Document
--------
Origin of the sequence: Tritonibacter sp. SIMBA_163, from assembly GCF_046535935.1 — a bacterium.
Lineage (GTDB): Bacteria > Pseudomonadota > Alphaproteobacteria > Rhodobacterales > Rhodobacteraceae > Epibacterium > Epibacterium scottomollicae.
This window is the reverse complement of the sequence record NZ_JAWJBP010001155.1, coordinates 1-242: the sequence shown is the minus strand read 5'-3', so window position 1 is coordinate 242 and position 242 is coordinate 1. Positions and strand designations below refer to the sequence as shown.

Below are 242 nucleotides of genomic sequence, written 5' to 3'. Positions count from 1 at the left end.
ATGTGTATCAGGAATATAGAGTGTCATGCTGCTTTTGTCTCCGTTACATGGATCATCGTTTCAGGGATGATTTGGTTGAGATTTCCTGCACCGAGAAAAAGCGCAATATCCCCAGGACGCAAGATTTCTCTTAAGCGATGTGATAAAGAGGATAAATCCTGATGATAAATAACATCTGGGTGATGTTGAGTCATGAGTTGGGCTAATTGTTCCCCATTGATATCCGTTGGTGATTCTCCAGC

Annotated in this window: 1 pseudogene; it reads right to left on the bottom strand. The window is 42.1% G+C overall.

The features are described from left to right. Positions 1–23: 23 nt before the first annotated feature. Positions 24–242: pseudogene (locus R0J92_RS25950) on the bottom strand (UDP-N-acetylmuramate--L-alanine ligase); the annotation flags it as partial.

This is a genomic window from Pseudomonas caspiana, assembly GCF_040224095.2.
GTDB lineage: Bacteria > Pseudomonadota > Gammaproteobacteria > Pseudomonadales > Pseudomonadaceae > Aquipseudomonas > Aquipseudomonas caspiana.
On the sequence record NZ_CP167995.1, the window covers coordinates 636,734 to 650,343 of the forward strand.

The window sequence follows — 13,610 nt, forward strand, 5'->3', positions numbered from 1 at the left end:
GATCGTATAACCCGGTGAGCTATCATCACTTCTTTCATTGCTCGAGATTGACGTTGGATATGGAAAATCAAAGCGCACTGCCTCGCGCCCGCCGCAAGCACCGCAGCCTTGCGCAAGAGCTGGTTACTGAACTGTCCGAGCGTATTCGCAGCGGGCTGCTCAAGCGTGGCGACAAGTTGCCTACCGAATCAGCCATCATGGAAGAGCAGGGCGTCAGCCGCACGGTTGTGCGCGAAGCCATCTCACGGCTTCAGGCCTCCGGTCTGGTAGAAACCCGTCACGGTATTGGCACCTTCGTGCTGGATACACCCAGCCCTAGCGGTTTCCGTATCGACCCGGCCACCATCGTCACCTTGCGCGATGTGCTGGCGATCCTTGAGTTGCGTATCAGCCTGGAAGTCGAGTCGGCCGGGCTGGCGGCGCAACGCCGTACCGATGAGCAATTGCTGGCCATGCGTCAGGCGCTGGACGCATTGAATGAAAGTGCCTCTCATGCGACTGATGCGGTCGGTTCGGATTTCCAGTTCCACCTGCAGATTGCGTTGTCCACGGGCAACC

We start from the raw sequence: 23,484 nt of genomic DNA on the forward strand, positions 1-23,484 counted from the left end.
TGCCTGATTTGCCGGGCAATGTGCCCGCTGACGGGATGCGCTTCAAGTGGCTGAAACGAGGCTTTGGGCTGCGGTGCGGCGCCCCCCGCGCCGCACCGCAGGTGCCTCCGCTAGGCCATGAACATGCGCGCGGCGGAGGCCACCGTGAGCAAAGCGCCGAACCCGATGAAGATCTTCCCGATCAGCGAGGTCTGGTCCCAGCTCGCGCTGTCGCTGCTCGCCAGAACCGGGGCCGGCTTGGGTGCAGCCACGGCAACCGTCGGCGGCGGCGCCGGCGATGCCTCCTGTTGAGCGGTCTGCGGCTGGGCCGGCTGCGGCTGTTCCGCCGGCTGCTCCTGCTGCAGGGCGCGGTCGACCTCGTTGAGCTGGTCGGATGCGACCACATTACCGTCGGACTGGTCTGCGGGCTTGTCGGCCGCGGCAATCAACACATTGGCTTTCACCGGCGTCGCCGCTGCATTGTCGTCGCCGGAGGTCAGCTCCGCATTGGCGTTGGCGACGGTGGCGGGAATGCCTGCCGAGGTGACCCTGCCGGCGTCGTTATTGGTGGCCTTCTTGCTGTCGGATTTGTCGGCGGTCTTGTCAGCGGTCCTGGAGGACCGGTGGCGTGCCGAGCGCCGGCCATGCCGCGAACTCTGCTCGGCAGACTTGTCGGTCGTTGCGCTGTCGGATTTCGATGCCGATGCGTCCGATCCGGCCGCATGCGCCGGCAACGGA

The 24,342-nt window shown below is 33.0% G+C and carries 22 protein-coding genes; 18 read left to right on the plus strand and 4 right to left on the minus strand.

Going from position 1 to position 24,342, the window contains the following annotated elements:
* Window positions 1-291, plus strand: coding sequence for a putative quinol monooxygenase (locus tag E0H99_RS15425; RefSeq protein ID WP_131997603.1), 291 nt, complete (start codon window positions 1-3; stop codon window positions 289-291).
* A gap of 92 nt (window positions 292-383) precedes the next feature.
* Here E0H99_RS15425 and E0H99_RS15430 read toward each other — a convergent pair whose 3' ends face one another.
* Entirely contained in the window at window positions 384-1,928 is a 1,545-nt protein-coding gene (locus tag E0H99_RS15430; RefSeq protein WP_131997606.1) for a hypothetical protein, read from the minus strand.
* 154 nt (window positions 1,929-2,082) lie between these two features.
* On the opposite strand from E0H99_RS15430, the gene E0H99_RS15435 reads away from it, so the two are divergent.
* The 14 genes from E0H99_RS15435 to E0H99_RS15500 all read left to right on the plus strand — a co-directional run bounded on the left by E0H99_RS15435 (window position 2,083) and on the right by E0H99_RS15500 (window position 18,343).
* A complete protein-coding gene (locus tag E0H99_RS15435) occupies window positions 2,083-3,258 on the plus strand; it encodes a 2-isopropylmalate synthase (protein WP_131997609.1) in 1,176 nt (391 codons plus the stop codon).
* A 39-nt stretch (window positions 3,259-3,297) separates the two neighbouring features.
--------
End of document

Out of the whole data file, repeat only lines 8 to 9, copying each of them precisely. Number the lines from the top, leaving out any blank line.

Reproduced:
This is a genomic window from Pseudomonas caspiana, assembly GCF_040224095.2.
GTDB lineage: Bacteria > Pseudomonadota > Gammaproteobacteria > Pseudomonadales > Pseudomonadaceae > Aquipseudomonas > Aquipseudomonas caspiana.